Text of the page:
President Donald Trump’s domestic businesses -- his golf courses, hotels, even his ice rink in Central Park -- have hemorrhaged money during his term, while his income from foreign projects in countries like India, Canada and Uruguay soared. The pattern is sounding alarm bells with both ethics experts and political observers who see the falling domestic revenue as a sign of Trump's increasing unpopularity ahead of an election year.
President Donald Trump’s former attorney Michael Cohen pleaded guilty Thursday to lying to Congress about his work on a Trump business project in Russia, an admission that corroborated parts of the infamous dossier that detailed a conspiracy between the Kremlin and Trump’s campaign.
Sen. Cindy Hyde-Smith, R-Miss., is a cattle farmer by trade, and she is hoping that playing up her agricultural background in a rural state will pay off in next week’s special election runoff. But in her elected roles, it was the other way around, as she used her political offices -- first as state senator, then state agriculture commissioner and now as U.S. senator -- to boost her ag interests and supporters in the industry, according to a review of her financial disclosures and the legislative record.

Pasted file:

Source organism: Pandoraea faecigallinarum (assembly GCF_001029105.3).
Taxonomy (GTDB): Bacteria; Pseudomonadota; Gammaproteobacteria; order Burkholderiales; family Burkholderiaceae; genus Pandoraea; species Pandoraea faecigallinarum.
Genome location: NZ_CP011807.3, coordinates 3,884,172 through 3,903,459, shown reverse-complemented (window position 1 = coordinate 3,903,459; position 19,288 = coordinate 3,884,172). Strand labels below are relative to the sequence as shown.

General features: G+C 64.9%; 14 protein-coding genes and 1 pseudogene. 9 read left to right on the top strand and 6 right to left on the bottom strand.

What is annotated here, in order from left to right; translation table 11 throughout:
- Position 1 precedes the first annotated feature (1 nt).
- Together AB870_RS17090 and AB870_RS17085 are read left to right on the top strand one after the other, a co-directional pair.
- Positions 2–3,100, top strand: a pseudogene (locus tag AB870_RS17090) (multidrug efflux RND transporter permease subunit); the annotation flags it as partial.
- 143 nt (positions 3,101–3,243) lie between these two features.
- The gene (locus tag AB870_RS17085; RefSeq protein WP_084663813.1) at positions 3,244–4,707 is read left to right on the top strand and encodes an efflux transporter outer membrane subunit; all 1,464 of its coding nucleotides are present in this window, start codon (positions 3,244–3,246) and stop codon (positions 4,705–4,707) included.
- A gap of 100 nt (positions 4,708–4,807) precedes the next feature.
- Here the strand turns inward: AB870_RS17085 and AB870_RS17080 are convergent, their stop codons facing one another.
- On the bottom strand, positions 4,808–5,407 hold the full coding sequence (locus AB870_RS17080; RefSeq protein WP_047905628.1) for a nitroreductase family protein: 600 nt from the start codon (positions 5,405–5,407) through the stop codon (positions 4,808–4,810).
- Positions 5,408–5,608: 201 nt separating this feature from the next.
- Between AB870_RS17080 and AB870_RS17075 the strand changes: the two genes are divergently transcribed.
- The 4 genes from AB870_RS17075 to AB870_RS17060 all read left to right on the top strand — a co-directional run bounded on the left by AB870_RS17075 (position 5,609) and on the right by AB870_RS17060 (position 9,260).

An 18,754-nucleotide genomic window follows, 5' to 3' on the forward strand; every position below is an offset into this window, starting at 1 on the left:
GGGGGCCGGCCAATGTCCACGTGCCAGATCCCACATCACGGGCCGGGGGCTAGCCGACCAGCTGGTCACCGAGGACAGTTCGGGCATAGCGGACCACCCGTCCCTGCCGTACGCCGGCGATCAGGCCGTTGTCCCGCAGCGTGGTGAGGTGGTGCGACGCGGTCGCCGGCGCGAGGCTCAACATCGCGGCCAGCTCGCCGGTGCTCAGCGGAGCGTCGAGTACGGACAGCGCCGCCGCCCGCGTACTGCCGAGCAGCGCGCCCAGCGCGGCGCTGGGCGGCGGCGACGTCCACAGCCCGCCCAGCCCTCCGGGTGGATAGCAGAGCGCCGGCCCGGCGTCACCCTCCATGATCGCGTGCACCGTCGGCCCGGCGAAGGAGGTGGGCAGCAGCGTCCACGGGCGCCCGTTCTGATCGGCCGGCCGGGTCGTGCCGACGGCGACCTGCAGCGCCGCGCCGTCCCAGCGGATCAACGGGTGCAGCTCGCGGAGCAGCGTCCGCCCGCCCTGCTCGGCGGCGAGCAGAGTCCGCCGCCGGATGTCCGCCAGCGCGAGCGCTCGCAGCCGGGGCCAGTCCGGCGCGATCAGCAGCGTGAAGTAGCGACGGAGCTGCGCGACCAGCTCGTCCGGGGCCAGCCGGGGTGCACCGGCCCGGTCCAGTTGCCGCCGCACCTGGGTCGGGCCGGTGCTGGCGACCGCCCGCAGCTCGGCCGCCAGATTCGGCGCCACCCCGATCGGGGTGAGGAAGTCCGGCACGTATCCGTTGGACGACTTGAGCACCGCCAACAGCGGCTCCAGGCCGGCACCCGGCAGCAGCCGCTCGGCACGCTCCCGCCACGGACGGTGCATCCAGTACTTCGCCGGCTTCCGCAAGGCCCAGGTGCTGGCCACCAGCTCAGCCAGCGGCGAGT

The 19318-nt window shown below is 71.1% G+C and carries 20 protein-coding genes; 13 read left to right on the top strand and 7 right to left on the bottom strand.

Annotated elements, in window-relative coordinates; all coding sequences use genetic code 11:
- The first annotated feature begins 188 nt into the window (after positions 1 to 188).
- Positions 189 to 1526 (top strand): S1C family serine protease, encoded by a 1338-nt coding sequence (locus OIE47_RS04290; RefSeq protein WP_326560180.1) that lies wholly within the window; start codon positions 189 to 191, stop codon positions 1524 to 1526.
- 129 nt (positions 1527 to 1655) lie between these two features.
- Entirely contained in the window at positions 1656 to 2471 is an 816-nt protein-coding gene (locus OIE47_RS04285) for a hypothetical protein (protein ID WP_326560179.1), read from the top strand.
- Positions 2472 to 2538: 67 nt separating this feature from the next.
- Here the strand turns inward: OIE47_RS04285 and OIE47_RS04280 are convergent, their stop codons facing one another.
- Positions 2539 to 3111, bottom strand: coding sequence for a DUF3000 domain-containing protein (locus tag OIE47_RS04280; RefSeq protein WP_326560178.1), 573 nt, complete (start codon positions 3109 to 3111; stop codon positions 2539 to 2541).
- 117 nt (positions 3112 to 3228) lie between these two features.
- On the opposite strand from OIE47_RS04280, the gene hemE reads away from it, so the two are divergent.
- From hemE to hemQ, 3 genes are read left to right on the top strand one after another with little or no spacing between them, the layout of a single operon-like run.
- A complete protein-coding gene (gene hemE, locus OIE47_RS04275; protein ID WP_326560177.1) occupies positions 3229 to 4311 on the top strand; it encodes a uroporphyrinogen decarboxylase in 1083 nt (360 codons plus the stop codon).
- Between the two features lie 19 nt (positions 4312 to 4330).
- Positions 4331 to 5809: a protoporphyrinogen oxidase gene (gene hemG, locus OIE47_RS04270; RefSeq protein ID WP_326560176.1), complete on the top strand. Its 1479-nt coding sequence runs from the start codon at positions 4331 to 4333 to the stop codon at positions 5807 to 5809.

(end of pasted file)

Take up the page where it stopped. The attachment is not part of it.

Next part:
Since Donald Trump was elected, Rep. Martha McSally has voted to protect Trump and his political appointees from scrutiny while obstructing efforts to overturn Citizens United and stop the flow of dark money into politics, a review of her voting record showed. McSally, R-Ariz., now running for an open Senate seat, has even boasted that she votes with Trump more than any other Arizonan in Congress.
The spokesman for Rep. Duncan Hunter told a group of GOP activists they should support the indicted congressman despite the risk that he “vacates the seat” -- either by criminal conviction or forced resignation -- in order to make it easier to keep the district in Republican hands.
Dismissing Russia Investigation, Rohrabacher Charges U.S. with Election Interference, Too: ‘We Meddle in Theirs, They Meddle in Ours’
Rep. Dana Rohrabacher doesn’t see anything special about Russia’s meddling in the 2016 U.S. presidential election.